Review by Liam Taylor. Fantastical Victorian Steampunkers, The Men That Will Not Be Blamed For Nothing, are releasing their new album Double Negative this Friday, (March 9th). Pre-orders can be acquired through Bandcamp, where you can also stream the lead single and opening track, Supply and Demand.
This collection of tracks are all focused on the grim realities of life in Victorian Britain - track 1 is no exception. Supply and Demand puts vocalist Andy Heintz into the shoes of bodysnatchers Burke & Hare. Musically, it's a punky shout-along which is self-aware enough to not last longer than 2 minutes.
Our 2nd track, Baby Farmer is about Amelia Dyer, infamous for drowning unwanted babies in the Thames. The vocals are reminiscent of classic English punk - Sham69 and the like. The guitars here lie somewhere between traditional punk and NWBHM, especially the edgy intro riff.
Hidden focuses on guitarist & vocalist Andrew O'Neill's Magick obsession. It even features O'Neill performing The Bornless Ritual towards the end of an instrumental section.
Disease Control features a jarring coutnerpoint between "normal" and shouty vocals. It grows on you though, it's just a bit unexpected at first. Lyrically, the track looks at one of the Victorian period's scientific advances: John Snow's discovery that 1854's Soho cholera epidemic was waterborne.
Track 5 focuses on the gluttony and depravity of Prince Bertie, Queen Victoria's massively overweight son. The humorous lyrics in Obscene Fucking Machine appeal directly to the anti-monarchist in me, who doesn't get as much air time as he should.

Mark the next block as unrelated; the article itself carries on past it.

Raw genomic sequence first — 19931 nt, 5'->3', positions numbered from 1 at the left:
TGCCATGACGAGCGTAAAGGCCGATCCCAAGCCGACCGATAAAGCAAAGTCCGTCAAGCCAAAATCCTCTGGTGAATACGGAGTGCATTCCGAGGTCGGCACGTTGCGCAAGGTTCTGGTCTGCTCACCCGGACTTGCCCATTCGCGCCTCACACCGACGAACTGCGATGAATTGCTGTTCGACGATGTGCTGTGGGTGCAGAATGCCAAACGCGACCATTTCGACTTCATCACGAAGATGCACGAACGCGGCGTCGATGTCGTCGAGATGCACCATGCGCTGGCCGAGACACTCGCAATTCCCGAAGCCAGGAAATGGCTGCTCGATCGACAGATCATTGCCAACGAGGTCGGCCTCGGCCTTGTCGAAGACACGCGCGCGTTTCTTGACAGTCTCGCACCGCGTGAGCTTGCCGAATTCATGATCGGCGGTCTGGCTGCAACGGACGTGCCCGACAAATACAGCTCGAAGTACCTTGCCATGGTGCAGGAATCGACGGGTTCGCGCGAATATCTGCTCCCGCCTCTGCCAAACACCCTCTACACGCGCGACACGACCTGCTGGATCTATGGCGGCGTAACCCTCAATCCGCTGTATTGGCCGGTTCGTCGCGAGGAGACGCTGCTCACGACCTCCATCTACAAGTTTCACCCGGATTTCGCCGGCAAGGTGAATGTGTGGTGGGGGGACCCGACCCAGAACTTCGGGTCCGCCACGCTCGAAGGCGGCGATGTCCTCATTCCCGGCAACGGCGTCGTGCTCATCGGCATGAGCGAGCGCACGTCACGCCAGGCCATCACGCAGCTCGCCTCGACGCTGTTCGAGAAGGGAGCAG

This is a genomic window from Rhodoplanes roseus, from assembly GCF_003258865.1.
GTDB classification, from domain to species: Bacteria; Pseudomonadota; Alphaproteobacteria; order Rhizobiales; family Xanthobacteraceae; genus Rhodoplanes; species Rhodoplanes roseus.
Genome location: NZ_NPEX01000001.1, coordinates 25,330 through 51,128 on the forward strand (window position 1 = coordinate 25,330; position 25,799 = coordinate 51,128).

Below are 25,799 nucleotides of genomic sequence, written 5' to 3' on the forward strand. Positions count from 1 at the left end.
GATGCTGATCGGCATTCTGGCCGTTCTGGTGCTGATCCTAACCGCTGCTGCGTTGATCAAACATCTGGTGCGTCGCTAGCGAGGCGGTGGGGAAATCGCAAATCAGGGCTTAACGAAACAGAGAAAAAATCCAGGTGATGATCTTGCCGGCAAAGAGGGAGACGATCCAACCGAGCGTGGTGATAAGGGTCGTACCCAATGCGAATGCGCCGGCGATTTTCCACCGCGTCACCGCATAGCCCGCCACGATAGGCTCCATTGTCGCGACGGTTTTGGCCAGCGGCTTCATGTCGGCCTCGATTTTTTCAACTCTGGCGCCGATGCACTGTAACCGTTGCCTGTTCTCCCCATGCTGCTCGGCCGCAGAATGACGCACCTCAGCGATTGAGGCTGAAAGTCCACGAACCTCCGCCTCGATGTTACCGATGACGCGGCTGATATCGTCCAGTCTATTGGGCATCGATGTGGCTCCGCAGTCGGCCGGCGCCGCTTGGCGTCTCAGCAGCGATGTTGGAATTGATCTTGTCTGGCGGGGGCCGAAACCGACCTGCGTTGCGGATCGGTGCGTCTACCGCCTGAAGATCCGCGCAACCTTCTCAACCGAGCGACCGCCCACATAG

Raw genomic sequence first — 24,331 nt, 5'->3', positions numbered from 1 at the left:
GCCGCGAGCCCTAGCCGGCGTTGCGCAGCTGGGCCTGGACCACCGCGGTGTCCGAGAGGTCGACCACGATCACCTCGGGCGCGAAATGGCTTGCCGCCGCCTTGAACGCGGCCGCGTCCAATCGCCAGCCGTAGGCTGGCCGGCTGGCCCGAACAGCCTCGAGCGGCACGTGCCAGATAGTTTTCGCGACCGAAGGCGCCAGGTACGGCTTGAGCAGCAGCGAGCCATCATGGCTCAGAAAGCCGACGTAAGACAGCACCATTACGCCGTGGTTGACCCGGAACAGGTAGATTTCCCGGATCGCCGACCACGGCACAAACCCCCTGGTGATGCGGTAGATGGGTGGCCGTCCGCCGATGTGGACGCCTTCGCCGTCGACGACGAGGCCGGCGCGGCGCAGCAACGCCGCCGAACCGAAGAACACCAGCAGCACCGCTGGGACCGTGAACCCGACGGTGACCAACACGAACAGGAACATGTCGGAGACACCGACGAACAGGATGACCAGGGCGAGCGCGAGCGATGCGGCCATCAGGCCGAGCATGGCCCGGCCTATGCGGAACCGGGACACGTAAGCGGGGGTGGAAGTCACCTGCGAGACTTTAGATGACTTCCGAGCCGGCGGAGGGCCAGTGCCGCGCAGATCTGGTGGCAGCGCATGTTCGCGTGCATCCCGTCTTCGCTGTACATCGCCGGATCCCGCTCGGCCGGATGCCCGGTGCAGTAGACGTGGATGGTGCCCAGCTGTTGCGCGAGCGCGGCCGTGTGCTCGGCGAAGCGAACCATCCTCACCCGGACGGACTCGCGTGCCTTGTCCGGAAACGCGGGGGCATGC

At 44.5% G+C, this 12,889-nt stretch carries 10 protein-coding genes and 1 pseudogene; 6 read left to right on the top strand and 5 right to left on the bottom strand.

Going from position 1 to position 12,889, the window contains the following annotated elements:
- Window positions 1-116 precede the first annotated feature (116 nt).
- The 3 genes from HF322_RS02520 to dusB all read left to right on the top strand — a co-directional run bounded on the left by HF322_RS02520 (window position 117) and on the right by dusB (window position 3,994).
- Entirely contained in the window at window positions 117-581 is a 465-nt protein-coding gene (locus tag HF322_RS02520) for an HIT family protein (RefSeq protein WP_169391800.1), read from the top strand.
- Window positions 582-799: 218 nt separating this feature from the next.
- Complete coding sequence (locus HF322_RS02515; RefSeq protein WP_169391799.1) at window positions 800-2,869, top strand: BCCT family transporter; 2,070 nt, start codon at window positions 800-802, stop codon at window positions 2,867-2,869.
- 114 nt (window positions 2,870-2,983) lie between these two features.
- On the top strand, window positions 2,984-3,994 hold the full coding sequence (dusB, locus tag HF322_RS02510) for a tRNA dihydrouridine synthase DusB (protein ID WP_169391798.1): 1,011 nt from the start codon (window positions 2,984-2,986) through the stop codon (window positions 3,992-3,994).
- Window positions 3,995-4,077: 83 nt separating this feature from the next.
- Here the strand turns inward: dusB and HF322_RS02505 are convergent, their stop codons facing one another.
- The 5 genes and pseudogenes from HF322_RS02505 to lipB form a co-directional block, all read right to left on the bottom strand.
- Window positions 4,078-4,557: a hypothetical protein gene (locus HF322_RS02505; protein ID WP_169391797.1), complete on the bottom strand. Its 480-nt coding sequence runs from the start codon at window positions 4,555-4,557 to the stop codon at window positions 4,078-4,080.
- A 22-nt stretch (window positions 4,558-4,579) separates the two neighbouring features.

Occam's Razor remains prevalent in some way throughout the track. The track becomes even more intriguing when we reach a fast-paced vocal section, almost rap-like in it's deftness. Perhaps surprisingly, this is is the first track the band have released about Jack The Ripper - although they're not fantasising about the mythos, rather pointing out the grossness of it being used to sell books.
God is in the Bottom Line is about child labour, which was commonplace during Victoria's reign. Fittingly, this is an aggressive track, especially with Jez Miller's frantic, hardcore punk drums.
The hillariously on-the-nose title of track 8 gives some hint as to it's content. There She Glows is a dissonant love song addressed to scientist Marie Curie, who pioneered experiments with radiation. Bassist & Vocalist Marc Burrows tells us “Her actual recipe book is still radioactive. You have to handle it with special gloves.”
It's hard to work out whether the impassioned finale, There's Going to be a Revolution, is about historical unrest or the alleged Commie uprising we're, (apparently), living through. It's an odd choice to close the album - ending with a cavalcade of distorted guitars over a very repetetive riff and electronic-sounding drum loop. Maybe that's the point, they're making some kind of statement? A rare miss judging by the rest of the disk.
Overall, there's something on Men That Will Not Be Blamed For Nothing's new album for punks, metalheads and anybody who's sick of the rose-tinted glasses through which Steampunk views a pretty unpleasent era. Musically, we're not breaking any boundaries but that's fine - the tracks are well-written, well-constructed and well-produced. They do much more than support the lyrics, which are compelling from both a poetic standpoint and a comic one. Worth a listen: 8/10.
MON 12 MAR - Nottingham, Rescue Rooms
TUE 13 MAR - Newcastle, Trillians
WED 14 MAR - Edinburgh, Bannermans
THU 15 MAR - Birmingham, Castle & Falcon
SAT 17 MAR - York, Fulford Arms
SUN 18 MAR - Milton Keynes, Craufurd Arms
MON 19 MAR - Cardiff, Globe
TUE 20 MAR - Chester, The Live Rooms
WED 21 MAR - Leicester, The Shed
THU 22 MAR - Exeter, The Cavern
FRI 23 MAR - London, The Dome
SAT 24 MAR - Southampton, Joiners
SUN 25 MAR - Bristol, The Exchange
TUE 17 JUL - Detroit US, Motor City Steamcon
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